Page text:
I came across Health Benefits of Riding in the UK, a report by the British Horse Society, which discussed among other things the gender of most horse riders.
As a female rider, I was pleased to have it confirmed that I'm ‘normal’ in the horse world, and that our sport benefits us as we get older :)
45 Is the New 16
While it is not ground-breaking news that most riders are women or that many older women are still riding or coming into the sport, the statistics do make for interesting reading.
93% of those who responded to the questionnaire were women, and 49% of those were women of 45 or above. (The UK national average is 37%)
The report notes that equestrianism is the only sport with this female age profile. Most sports are for younger women.
When asked whether they had ridden 12 times or more within the past month, the highest percentage were within the 16-24 year old category. No surprises there.
However, more than 50% in the 45-64 age range and 65-74 age range of women had ridden 12 times or more in the past four weeks.
This frequency only starts to drop off in the 75+ age group. A fact which I am quick to tell my husband, who vainly hopes that I’ll soon stop ‘this horse business.’ I’m in the 45-64 age range, and keep telling him that I intend to ride well into my 80s.
Which reminds me, I do want to read that book Still Riding at 80 by Helen Hills, in which she interviews twenty elder riders and drivers and was riding herself as at publication. It has 4.5 star reviews, so clearly resonates with many older horse people!
Horses = Poverty & Health & Happiness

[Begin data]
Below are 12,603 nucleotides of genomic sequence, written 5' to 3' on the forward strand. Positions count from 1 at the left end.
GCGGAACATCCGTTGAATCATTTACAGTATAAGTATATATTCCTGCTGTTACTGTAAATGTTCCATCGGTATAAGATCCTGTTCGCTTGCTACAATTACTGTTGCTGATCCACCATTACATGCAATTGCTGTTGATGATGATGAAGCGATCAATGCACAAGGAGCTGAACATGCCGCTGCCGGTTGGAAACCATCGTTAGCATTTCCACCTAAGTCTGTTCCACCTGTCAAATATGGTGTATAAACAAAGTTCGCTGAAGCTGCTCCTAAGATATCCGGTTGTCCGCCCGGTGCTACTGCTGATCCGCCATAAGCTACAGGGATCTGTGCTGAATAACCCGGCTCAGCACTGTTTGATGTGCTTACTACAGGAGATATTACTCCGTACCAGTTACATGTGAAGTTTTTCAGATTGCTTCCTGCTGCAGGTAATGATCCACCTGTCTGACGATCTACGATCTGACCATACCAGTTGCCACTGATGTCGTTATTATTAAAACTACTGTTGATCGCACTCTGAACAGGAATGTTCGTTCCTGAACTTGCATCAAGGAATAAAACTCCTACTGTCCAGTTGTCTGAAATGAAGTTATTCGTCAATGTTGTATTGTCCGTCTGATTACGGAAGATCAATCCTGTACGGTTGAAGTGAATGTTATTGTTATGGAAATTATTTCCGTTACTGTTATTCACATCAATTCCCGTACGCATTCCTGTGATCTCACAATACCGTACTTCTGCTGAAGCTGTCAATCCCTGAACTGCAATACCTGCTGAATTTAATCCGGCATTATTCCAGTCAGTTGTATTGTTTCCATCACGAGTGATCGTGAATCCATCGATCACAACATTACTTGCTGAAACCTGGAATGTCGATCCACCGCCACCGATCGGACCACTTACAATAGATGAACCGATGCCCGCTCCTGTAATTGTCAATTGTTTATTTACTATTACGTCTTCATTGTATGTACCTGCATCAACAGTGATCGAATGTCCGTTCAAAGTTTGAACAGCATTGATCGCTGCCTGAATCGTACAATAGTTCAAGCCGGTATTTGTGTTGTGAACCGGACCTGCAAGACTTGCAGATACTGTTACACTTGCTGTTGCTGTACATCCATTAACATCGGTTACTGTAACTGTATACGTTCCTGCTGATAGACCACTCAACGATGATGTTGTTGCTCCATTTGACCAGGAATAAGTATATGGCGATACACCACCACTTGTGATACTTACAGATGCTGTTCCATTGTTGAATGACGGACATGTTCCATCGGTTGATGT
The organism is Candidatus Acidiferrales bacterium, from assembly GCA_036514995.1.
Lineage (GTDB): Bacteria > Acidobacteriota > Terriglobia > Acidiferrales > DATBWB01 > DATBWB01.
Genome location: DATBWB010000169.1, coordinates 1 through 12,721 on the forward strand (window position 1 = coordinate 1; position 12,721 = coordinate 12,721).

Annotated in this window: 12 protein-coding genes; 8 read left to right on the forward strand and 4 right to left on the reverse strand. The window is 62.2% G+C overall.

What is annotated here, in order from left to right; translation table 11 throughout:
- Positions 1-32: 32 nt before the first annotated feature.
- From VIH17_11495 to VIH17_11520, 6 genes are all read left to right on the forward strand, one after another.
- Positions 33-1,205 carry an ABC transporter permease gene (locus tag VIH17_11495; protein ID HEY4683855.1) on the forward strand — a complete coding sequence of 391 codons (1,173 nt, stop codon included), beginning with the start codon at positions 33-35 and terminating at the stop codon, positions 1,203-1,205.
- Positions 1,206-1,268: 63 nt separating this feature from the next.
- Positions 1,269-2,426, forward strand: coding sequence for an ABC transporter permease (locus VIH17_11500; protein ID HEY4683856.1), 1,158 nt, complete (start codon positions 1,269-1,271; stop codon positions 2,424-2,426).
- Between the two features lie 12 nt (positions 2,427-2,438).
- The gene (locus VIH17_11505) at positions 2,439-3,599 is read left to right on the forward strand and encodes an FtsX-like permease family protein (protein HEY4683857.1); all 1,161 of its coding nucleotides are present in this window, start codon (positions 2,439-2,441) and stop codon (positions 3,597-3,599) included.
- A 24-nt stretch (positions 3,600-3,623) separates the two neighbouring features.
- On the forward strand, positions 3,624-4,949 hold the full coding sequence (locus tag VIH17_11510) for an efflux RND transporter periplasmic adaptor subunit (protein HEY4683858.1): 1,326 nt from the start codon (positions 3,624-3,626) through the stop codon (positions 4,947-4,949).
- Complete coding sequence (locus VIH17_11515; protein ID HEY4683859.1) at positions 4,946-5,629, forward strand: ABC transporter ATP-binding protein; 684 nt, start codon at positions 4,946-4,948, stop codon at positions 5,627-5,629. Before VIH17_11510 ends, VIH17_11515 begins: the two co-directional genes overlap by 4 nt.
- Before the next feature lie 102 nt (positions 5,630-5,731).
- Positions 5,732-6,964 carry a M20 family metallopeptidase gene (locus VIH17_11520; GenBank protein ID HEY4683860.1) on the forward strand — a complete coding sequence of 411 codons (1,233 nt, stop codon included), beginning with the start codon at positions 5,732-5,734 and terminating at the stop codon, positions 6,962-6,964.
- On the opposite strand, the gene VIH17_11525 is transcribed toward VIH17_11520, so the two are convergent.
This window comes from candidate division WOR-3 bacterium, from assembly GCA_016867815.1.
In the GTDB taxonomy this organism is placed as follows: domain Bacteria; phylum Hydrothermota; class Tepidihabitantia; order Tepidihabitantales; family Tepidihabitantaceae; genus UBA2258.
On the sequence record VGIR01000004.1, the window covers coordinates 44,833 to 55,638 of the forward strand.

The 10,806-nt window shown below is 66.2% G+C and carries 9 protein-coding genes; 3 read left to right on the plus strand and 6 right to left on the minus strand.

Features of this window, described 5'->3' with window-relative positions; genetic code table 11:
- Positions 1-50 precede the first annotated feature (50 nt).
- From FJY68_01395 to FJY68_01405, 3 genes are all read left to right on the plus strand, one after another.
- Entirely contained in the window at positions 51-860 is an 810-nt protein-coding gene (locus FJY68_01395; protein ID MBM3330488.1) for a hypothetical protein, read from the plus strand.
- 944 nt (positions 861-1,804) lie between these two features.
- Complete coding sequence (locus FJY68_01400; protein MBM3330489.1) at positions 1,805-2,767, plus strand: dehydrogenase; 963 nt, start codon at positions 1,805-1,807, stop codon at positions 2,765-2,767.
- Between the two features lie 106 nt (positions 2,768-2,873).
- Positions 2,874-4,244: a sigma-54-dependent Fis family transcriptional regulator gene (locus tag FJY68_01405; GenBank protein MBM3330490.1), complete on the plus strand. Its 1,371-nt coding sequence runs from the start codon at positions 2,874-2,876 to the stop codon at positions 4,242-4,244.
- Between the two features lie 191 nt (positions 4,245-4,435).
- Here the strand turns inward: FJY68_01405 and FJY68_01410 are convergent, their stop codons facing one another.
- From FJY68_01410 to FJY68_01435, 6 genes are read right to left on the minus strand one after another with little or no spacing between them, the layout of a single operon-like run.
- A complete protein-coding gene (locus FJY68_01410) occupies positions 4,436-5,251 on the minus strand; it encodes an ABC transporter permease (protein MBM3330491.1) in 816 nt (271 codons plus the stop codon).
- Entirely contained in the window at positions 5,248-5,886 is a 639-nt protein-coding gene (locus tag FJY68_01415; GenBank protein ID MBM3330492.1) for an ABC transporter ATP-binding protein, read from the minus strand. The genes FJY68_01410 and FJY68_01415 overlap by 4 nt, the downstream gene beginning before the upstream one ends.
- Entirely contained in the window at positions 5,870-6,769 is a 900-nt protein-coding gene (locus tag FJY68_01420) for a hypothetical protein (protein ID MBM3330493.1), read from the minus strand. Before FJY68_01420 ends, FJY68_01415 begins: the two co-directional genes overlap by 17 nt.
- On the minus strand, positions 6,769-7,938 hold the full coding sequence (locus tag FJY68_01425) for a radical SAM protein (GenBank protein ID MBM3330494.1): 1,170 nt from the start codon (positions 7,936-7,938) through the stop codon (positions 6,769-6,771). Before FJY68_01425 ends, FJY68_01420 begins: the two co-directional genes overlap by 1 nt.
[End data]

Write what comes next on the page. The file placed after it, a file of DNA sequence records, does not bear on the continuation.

Some of the survey respondents were adamant that riding improves their physical and mental well-being.
I love this quote from one lady:
“I am a fit 76 years and I am sure that as well as keeping me poor, (horses) help to keep me fit and happy. I can’t imagine life without them.”
I think she echoes the sentiments of all of us!
Another lady is 79 years old and has had her 29 year old horse for 21 years. She describes how he is a ‘great joy’ to her and that she ‘always feels happier after a ride.’
Horse Riding = Social Opportunities
The survey mentions that Age UK reports how the odds are double, that those over 65 years old spend 21 plus hours a day by themselves. Depression and illness are the inevitable results of such a lonely and isolated existence.
According to the questionnaire respondents, horse riding ‘may contribute to maintaining kinship and social networks among older participants and potentially avoiding isolation and loneliness.’
I’m inclined to say that there’s no maybe about it! I’ve had to move from country to country a great deal in my life, following my husband’s job. If it hadn’t been for my horses, even at a much younger age I would have felt isolated and lonely.
Horse riding provides an instant network of like-minded friends from all walks of life, with the common goal of enjoying their sport. Most of my best friends are fellow riders.
Equestrianism keeps the body fit, the mind active (there’s no slacking when you’re on a horse!) and creates common bonds with other riders. Mentally and physically, horse riding is so beneficial that it’s no wonder many women continue the sport well into their later years.
Horses are my big obsession, and I'm constantly striving to get better, smarter and more in harmony with my equine buddy, Cruz Bay.
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